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Is Israel Doomed? By: Kenneth Levin
FrontPageMagazine.com | Friday, January 23, 2009


Israel's enemies assert that its destruction is inevitable, and those who would destroy her are cheered on by many in the West. At the same time, Western mainstream media, particularly in Europe but also major media outlets in America, do puff pieces on Israel's genocidal adversaries, slant the news to conform to her enemies' propaganda, and support the delegimitization of the Jewish state.

The Gaza War, and the response to it across the world, have underscored the threats to the state's survival, Israel's often maladaptive and self-defeating reactions, and what is required of the state to counter those who challenge her existence.

The Threats

There are obviously those eager for Israel's demise. Since the Jewish state's creation, the Arab world has wanted it to disappear and this has not changed. Promotion of Arab supremacism, which accords little if any rights to non-Muslim or non-Arab groups in what the Arabs deem their proper domain, extends beyond Israel to abuse of Christians throughout that world as well as of Muslim but non-Arab peoples such as the Kurds of Iraq and Syria, the Muslim blacks of Darfur, the Berbers of Algeria. That abuse has repeatedly reached the level of genocidal campaigns, as reflected not only in the slaughter in Darfur, but also in the murder of some two hundred thousand Kurds in Iraq and some two million Christian and animist blacks in southern Sudan.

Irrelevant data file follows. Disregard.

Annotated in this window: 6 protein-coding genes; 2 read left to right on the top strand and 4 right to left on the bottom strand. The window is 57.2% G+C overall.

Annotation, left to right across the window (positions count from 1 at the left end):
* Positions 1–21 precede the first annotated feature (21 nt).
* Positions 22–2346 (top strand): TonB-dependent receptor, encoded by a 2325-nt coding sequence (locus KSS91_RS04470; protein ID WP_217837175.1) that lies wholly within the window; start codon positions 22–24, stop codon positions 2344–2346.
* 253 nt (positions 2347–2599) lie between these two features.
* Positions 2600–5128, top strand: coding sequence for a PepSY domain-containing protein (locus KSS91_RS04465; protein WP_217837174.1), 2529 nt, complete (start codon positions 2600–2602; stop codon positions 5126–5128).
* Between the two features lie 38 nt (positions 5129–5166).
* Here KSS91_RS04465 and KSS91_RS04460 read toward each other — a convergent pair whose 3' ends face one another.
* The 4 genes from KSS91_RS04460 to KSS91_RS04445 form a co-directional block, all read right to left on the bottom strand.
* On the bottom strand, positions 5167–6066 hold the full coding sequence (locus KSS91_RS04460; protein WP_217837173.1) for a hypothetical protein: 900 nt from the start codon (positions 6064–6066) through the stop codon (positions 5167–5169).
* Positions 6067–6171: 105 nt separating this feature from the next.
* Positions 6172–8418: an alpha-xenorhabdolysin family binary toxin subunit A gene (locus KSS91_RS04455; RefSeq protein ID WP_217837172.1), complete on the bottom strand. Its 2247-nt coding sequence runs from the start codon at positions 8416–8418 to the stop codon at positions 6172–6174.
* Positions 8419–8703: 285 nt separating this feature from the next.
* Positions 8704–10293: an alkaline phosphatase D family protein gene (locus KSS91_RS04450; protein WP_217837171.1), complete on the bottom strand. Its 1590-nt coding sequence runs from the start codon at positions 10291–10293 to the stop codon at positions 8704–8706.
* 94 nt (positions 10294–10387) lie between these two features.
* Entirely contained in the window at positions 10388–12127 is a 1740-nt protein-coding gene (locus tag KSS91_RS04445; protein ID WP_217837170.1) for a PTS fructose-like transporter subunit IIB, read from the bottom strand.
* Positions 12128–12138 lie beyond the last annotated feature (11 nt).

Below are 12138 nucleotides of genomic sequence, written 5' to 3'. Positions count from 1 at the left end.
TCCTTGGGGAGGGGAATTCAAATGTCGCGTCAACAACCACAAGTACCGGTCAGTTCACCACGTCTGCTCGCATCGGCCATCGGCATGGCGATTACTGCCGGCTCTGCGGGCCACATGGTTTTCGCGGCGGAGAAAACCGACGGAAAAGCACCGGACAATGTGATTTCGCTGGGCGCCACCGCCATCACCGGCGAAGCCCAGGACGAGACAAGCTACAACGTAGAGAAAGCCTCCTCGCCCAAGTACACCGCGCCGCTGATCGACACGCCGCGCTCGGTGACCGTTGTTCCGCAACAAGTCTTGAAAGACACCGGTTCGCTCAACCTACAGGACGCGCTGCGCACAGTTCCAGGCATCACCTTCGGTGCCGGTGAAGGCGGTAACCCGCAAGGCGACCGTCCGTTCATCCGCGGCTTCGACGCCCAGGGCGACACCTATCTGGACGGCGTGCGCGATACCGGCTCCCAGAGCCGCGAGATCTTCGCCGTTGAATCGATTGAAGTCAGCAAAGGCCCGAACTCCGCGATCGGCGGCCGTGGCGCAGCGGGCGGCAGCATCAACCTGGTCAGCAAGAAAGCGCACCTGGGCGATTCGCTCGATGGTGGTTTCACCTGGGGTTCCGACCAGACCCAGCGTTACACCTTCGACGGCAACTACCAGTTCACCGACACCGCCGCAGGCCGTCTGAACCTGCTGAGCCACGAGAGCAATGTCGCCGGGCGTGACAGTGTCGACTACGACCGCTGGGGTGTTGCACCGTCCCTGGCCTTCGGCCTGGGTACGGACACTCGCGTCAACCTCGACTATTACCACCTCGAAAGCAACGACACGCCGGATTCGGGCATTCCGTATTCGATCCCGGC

In terms of genocidal incitement against minority populations, none is as graphic and incessant as that purveyed in Arab media, mosques and schools - even in countries with which Israel is formally at peace - against the Jews and Israel. The existence of Israel is seen as an intolerable distortion of the proper order of things, according to which Jews should either be dead or, at best, subjugated members of society existing at the sufferance of their Arab betters.